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Brussels' canal district: Belgium's social escalator
To most people, Brussels' canal district is synonymous with anything but positive news. Crowded neighbourhoods, few public spaces, widespread poverty and unemployment, insecurity, a poorly educated youth and dirty streets are the prevailing images that come into mind when we think of Molenbeek, Laeken or Anderlecht. Apart from the fact that these images are an oversimplification, it is true that the canal area has enduring problems that are far from being resolved.
Poor public management and political incompetence are often blamed as causes for this situation. Depending on your point of view, politicians on the right are blamed for neglecting certain neighbourhoods, whereas those on the left are often seen as too permissive. However, two observations mitigate these viewpoints and show that some of the problems are well beyond the scope of intervention of the local political level; they find their origins in the history of Brussels' industrialisation and the less visible phenomenon of social mobility.
Since the industrial revolution almost 200 years ago, the canal area has always been the economical heart of Brussels. Therefore, it has always been the place where immigrants first arrived to look for a job and settle down. In the 19th century most of them were poor and illiterate Flemish peasants who fled the countryside not to starve to death. After World War II, migration became more global and many southern Europeans took ‘their’ place, followed by north Africans from the sixties and seventies onwards. Over the past two decades the canal district has attracted a mix of eastern Europeans, sub-Saharan Africans and migrants from the Middle East.
It is tempting to see Molenbeek, Laeken and Anderlecht as fixed and timeless entities which do not evolve – positively at least - and socio-economic statistics might indeed suggest the opposite of an overall positive evolution over the last 20 years. But the reality is quite different and there are several ways of interpreting the figures. Statistics tell us also that the population in Anderlecht and Molenbeek grew on average by 10% between 2006 and 2012. These numbers suggest that the citizens of those municipalities going to vote in 2012 should have increased by 10% in comparison to 2006. However, more than one in three Molenbeek citizens voted for the first time for the municipal elections in 2012! This means that in 6 years’ time a large number of immigrants arrived, but it also means that a lot of people left Molenbeek.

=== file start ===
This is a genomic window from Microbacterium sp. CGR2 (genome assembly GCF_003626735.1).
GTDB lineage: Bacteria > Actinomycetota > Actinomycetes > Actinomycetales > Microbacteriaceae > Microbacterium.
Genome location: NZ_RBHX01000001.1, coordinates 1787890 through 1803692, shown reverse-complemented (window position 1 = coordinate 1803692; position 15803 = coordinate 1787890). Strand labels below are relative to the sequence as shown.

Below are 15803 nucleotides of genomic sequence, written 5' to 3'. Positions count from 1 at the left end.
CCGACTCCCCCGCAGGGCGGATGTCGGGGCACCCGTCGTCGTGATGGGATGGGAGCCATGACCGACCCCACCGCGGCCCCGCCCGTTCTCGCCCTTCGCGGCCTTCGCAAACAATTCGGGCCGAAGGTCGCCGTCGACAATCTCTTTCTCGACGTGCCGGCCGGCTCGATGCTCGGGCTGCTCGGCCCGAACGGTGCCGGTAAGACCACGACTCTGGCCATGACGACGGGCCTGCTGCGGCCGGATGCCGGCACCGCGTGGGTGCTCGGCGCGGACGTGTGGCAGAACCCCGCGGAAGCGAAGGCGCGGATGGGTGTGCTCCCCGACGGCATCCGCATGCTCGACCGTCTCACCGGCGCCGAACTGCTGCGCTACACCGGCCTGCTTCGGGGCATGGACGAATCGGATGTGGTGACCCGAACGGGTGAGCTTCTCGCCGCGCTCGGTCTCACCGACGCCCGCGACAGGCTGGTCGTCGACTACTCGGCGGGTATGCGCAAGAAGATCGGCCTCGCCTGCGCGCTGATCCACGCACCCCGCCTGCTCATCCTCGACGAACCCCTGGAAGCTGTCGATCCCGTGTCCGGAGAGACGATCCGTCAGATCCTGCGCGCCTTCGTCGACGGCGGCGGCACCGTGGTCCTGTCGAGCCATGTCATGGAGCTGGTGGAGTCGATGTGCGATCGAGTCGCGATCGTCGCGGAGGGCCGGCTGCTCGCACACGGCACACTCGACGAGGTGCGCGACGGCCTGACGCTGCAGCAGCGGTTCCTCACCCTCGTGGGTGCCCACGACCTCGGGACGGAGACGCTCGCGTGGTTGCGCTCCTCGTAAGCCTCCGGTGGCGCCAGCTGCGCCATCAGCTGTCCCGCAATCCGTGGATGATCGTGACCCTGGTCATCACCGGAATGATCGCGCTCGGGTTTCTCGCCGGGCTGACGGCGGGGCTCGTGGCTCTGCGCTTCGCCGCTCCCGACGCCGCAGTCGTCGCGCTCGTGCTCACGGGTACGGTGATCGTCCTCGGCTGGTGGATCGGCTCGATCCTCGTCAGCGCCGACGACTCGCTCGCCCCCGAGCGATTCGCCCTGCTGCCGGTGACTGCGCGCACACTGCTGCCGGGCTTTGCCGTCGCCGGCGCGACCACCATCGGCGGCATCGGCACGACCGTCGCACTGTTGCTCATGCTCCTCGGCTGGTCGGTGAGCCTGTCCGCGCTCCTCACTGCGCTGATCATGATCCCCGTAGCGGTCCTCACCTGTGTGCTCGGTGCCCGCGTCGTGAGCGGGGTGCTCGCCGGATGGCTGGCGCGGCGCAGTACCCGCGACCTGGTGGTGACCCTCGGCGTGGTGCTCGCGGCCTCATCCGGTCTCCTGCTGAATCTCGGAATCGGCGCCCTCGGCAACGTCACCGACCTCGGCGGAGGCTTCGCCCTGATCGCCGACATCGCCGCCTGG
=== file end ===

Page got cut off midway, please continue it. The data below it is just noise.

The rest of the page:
A large proportion of them moved to lower-middle class neighbourhoods in and around Brussels. It is fair to say, without exaggeration, that every twenty years or so the whole population of Molenbeek is replaced. This high mobility characterises ‘ arrival cities': diverse and socially vulnerable boroughs, as described by Doug Saunders. In his book Arrival City, Saunders relates the worldwide evolution of urbanisation – today more than 50% of the world’s population lives in cities – to social mobility via arrival cities like, for instance, the historical centres of Molenbeek, Anderlecht and Laeken.
Public perception tends to dwell on the continuity of problems in these neighbourhoods, rather than the fact that the people who pass through them often accomplish remarkable personal social upwards mobility. To quote Saunders: “We need to look at [these neighbourhoods] differently: not as a set of points but as a collection of human trajectories. People do not simply live in these neighbourhoods; rather, they move through them. Some of the most successful ‘arrival city’ neighbourhoods, in terms of economic integration and social mobility, are the ones whose poverty rates appear to be staying the same or even getting worse.” Poor people arrive, educate their children and find a job in these neighbourhoods. Once they have moved up the social ladder, they continue their trajectory to 'better' lower-middle class neighbourhoods. We could therefore say that Molenbeek, Anderlecht and Laeken represent Belgium's social escalator and thus fulfil an essential role in our society.
Does this mean that local politicians are relieved from their responsibilities? Of course not! Saunders pleads for a multi-layered policy to address the current problems in arrival cities. A basic condition to enhance the overall quality of life in these neighbourhoods is the quality – and availability - of public spaces. Streets and squares should be safe at all times. They should be clean and less congested by traffic and parked cars. Also, and more controversially, Saunders calls for the elimination of small-business barriers such as the business certificate required within 6 months of opening a shop. He views it as an incomprehensible obstacle for many immigrants. Even more controversial in terms of local policy today, is the view that ‘call shops’ function as hubs of informal international social networks and are essential for the social escalator role of arrival cities. Finally, Saunders pleads for a better social mix that should be put in place via an ambitious housing policy and investing heavily in qualitative 'magnet' schools. Saunders: 'The most successful arrival city immigrant neighbourhoods in the world have combined incoming migrants with young native-born couples, artists, and entrepreneurs; this mix tends to accelerate social mobility.'
It is by providing these policies in arrival cities such as Brussels’ canal district that local politicians can – indeed, must - play a vital role, so that Molenbeek, Anderlecht and Laeken become both successful arrival cities for immigrants and attractive neighbourhoods for native-born citizens.